• Brent Ridley can't decide if Mancala is a game, a toy, a teaching tool, or a philosophical boondoggle
• Daniel Loeb and Duane M. Broline sneak some actual math into the stew!

• The Games Domain is mostly about PC video games (yawn), but there are a few pointers to other "abstract" games pages.
• Val Kartchner's The Game Room has rules for a vast number of real-world abstract games, and pointers to other abstract games resources.
• Zarf's List of Interactive Games on the Web has tons of pointers to actual Web games.

• For people who prefer human opponents, The kNights Of the Square Table is a friendly postal/correspondence gaming club primarily (but not exclusively) oriented towards chess and its mutant offspring.
• Hans Bodlaender maintans a page of Chess Variants.

• Nomic, a meta-game popularized by Douglas Hofstadter in his book/column Metamagical Themas, isn't a combinatorial game, but I like it anyway. The whole point of Nomic is to change the rules of the game. There are several Nomic or Nomic-ish games running by email. Michael Norrish has a list of running Nomic games.
• Find the Spam! is the exact opposite of Nomic. (This appears to be dead. Food poisoning perhaps?)

• I once won in a level-3 game of Mediocrity, which Hofstadter called "Hruska" in Metamagical Themas. In the version we played, there are three players. A level-zero games consists of choosing an integer between 1 and 5. The player who chooses the second-highest number wins, and adds that many points to his level-1 score. A level-n game consists of five level-(n-1) games. The player with the second-highest total level-(n-1) score wins the level-n game, and adds that score to his level-n score. We had some rather elaborate rules for avoiding ties, which involved adding or subtracting 1/3 from certain player's scores depending on which round it was. Needless to say, the 125th level-zero game took us a long time!

## Other Fun Math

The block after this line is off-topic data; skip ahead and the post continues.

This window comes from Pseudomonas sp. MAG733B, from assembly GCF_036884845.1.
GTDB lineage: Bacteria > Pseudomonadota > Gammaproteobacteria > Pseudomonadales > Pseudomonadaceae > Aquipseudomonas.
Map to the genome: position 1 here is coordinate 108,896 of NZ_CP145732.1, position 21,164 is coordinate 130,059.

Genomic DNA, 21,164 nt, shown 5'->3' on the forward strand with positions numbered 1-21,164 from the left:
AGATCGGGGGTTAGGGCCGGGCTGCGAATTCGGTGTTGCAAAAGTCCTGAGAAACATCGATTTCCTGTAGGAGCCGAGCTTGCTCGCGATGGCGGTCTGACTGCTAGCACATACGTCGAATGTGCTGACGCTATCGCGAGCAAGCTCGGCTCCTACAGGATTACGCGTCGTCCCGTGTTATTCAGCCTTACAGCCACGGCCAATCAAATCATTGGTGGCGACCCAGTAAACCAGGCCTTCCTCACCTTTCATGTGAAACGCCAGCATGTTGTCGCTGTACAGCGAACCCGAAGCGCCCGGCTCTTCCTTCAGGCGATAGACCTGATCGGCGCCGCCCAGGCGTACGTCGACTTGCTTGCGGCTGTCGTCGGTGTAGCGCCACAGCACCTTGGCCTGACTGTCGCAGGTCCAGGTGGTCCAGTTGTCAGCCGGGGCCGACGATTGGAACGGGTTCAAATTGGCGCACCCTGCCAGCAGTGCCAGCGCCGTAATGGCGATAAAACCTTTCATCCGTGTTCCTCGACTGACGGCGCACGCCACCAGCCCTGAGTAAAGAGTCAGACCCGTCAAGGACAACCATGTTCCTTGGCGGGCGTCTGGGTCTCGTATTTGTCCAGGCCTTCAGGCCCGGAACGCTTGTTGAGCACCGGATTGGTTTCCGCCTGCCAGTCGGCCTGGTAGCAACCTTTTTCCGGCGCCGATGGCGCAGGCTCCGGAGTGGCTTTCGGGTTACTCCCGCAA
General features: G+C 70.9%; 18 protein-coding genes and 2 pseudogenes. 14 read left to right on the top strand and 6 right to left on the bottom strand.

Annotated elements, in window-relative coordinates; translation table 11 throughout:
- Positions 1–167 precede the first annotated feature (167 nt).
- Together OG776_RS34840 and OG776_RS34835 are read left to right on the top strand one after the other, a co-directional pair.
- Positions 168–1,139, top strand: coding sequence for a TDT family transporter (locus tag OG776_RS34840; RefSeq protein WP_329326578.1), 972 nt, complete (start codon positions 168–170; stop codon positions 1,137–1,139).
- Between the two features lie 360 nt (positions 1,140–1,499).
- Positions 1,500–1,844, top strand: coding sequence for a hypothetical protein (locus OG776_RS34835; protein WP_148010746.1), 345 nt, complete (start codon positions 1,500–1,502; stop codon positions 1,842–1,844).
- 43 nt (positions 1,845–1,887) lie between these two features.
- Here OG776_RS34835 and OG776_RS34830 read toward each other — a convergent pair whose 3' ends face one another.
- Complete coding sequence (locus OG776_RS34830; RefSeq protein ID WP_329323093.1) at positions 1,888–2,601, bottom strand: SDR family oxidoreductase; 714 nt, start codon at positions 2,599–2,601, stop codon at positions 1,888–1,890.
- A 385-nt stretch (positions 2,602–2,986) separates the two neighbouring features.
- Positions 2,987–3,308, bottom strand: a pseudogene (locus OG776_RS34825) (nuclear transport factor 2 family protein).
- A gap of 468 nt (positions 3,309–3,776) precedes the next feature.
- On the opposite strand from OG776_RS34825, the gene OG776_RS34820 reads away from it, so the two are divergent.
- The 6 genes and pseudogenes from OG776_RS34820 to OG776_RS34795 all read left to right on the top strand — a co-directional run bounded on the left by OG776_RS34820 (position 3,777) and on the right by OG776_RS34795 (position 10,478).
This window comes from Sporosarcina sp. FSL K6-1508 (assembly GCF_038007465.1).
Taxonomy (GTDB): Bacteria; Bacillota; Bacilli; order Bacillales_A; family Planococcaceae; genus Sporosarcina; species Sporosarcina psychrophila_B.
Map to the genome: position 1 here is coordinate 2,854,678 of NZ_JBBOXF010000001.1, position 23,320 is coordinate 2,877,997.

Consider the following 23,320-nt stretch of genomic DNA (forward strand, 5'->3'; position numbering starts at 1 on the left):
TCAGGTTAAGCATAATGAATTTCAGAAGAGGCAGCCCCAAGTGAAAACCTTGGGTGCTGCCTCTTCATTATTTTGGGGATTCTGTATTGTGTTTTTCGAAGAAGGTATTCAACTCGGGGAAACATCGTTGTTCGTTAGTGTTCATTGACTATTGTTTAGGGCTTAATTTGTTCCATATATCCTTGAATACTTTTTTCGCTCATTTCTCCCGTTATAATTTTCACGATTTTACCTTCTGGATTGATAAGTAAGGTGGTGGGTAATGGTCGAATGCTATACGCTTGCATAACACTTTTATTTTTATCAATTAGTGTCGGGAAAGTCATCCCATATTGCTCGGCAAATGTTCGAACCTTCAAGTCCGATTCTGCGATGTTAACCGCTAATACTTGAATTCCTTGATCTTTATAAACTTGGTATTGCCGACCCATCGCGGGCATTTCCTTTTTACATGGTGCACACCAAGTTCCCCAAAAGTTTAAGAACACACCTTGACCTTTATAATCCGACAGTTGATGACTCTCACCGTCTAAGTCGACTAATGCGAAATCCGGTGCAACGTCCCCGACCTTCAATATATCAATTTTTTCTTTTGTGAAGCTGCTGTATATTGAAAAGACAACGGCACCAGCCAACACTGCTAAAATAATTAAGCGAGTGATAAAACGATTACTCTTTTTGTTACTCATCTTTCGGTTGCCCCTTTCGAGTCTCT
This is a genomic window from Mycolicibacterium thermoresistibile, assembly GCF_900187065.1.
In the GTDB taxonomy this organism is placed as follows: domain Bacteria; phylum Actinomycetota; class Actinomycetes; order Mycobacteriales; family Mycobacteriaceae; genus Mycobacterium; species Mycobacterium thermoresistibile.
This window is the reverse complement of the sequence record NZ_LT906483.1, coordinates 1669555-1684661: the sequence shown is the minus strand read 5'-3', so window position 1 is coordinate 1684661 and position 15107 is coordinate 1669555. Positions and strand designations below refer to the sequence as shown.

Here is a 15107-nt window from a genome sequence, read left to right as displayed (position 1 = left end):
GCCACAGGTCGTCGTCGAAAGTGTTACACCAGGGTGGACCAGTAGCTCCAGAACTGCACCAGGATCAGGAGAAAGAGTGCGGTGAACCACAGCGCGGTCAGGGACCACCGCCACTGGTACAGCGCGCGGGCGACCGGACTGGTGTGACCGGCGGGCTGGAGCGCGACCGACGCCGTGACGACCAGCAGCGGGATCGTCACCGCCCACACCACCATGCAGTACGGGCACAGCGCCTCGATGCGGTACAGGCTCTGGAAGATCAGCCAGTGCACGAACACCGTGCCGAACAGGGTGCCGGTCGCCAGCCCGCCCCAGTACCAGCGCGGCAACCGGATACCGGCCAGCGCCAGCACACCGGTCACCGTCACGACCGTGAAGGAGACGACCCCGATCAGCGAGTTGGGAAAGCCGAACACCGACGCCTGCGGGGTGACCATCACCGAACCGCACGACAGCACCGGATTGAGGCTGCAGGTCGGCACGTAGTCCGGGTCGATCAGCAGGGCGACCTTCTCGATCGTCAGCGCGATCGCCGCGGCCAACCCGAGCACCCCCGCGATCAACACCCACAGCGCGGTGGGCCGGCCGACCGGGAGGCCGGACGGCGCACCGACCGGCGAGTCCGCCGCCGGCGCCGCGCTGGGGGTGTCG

What? Isn't all math fun?

## Silly Math!

What? Isn't all m... Never mind.
 All mortals must pay homage to Eve Andersson, green-skinned Web goddess from the planet Gragel. Nobody loves pi like Eve, but many foolish people try anyway. [Note hidden in Eve's homepage: "This photo was taken with a Polaroid Captiva camera which doesn't do a very good job of capturing true colors. In reality my skin is a lighter, more feminine shade of green."] My Erdös number is three, but I don't have a Bacon number. I'll give a dollar to the first person who can name someone other than Steven Hawking with both a finite Erdös number and a finite Bacon number. I'd really love to see a page of Marder numbers! (Larry Marder is the nexus of all comic book realities. Unfortunately, he also appears to be the nexus of all ugly Web pages.) Here's everything you always wanted to know about everybody's favorite random number of yellow pigs. Don't believe Douglas Adams - the real answer is 17! Archimedes Plutonium (also known as Ludwig Plutonium) believes that the entire universe is contained in the 94th electron of a Plutonium-231 atom. He also claims to have proved or disproved Fermat's Last Theorem, The Four-Color Theorem, the Riemann Hypothesis, the Poincaré Conjecture, Kepler's sphere-packing conjecture, the Goldbach conjecture, the existence of odd perfect numbers, the infinitude of twin primes, Cantor's continuum hypothesis, and Gödel's incompleteness theorem. You can read his regular diatribes/ rants/ prayers/ hymns on several Usenet newsgroups, including sci.math and alt.sci.physics.plutonium.

Jeff Erickson (jeffe@cs.uiuc.edu) 27 Jun 96